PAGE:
Aftershock & Others is the third collection of short fiction by New York Times bestselling author F. Paul Wilson, hailed by the Rocky Mountain News as ""among the finest storytellers of our times.""The title novelette won the Bram Stoker Award and its companions touch on the past, present, and future--from the inflationary insanity of Weimar Germany (""Aryans and Absinthe"") to disco club-era Manhattan (""When He Was Fab""), to the rationing of medical services in a grim near future (""Offshore""). Wilson's stylistic diversity and versatility are on display in stories that pay tribute to Ray Bradbury (""The November Game""), use a sentient killer virus as a point-of-view character (""Lysing toward Bethlehem""), and pay unabashed homage to pure pulp fiction in two yellow peril stories (""Sex Slaves of the Dragon Tong"" and ""Part of the Game""). And finally, Wilson treats us to his popular antihero Repairman Jack at his most inventive: trapped in a drugstore with four killers (""Interlude at Duane's""). At the publisher's request, this title is being sold without Digital Rights Management software (DRM) applied.
Bestseller Wilson (By the Sword ) displays an expert grasp of storytelling mechanics and an impressive breadth of themes and approaches in what he says in an afterword is his last collection. The title tale is a moving meditation on love and loss, built on the unlikely premise of lightning-strike survivors seeing the spirits of their dear departed at their near-death moment of electrocution. "Dreams" riffs on the Frankenstein theme with its speculation on how the monster might act were its brain to have retained aspects of its predeath personality. In "Interlude at Duane's," urban mercenary hero Repairman Jack must foil a four-man holdup with found weapons fashioned from consumer goods on the shelves of the drugstore where it takes place. In all these efforts, Wilson establishes characters with a few deft strokes, quickly sets up a tricky plot, and then masterfully maneuvers the reader to a well-orchestrated (and sometimes surprising) ending. Fans will hope they haven't seen the last of Wilson's short fiction. (Mar.)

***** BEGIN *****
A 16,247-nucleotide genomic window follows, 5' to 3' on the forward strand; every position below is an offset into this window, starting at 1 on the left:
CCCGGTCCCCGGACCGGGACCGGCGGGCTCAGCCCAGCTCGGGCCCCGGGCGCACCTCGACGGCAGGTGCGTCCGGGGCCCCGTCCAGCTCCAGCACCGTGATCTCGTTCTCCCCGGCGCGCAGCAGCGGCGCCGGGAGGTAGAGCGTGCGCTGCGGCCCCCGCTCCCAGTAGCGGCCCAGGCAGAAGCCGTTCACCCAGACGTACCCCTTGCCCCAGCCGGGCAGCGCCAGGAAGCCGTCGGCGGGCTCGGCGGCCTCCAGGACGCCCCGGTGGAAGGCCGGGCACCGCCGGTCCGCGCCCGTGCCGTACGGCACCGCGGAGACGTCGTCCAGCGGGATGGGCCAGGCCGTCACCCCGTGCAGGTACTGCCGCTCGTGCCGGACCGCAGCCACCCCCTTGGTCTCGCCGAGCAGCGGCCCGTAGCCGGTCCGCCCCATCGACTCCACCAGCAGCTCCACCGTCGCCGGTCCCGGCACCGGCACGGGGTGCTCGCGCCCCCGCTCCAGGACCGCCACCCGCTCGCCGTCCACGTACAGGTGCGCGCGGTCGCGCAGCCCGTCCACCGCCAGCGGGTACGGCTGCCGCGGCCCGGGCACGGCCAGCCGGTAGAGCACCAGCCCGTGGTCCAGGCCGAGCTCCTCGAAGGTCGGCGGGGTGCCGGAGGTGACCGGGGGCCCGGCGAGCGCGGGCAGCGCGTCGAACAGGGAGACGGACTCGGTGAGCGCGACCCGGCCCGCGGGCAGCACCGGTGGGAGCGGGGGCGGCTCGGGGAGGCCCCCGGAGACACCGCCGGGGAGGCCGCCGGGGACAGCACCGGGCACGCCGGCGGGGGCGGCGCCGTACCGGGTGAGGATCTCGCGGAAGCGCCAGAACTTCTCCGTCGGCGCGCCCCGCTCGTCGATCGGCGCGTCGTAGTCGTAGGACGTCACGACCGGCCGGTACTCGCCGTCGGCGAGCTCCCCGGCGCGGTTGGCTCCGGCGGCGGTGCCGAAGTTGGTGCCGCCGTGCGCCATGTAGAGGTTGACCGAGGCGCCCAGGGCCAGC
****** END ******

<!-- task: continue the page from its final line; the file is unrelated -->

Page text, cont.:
Copyright (c) Reed Business Information, a division of Reed Elsevier Inc. All rights reserved.
There are no customer reviews available at this time. Would you like to write a review?
March 29, 2009
Number of Print Pages*
* Number of eBook pages may differ. Click here for more information.
Excerpt from Aftershock and Others by F. Paul Wilson
Another award- losing year: Soft and Others, my first short fiction collection, lost the Bram Stoker Award to Richard Matheson's Collected Stories. No gripes from me. He's the greatest. A fair number of my stories never would have been written if my teenage mind hadn't been warped by his Shock collections.
I can't complain about 1990. I started off writing the Midnight Mass novella for Robert McCammon's Under the Fang. This was the first of three "theme" anthologies contracted by the Horror Writers of America to put itself on firmer financial footing. Rick McCammon, Ramsey Campbell, and I were chosen as editors. Rick took the fi rst, a collection of vampire stories with the premise that the vampires have taken over--now what?
I knocked out Mass over four weekends while working on Reprisal. As I was finishing it Kristine Kathryn Rusch called, asking if I had anything for the Pulp house novella series she was editing. Since her print run would be less than a thousand, I asked Rick if he had any objection to Pulp house doing a stand- alone edition. He didn't. But when Pocket Books (publisher of Under the Fang) learned that my story would be technically a reprint by the time Fang was published, they demanded I cancel the special edition or they'd cut the story. Well, I'd already given Kris my word, and a deal is a deal. So that's why Midnight Mass didn't appear in Under the Fang. It did go on to become my most reprinted story.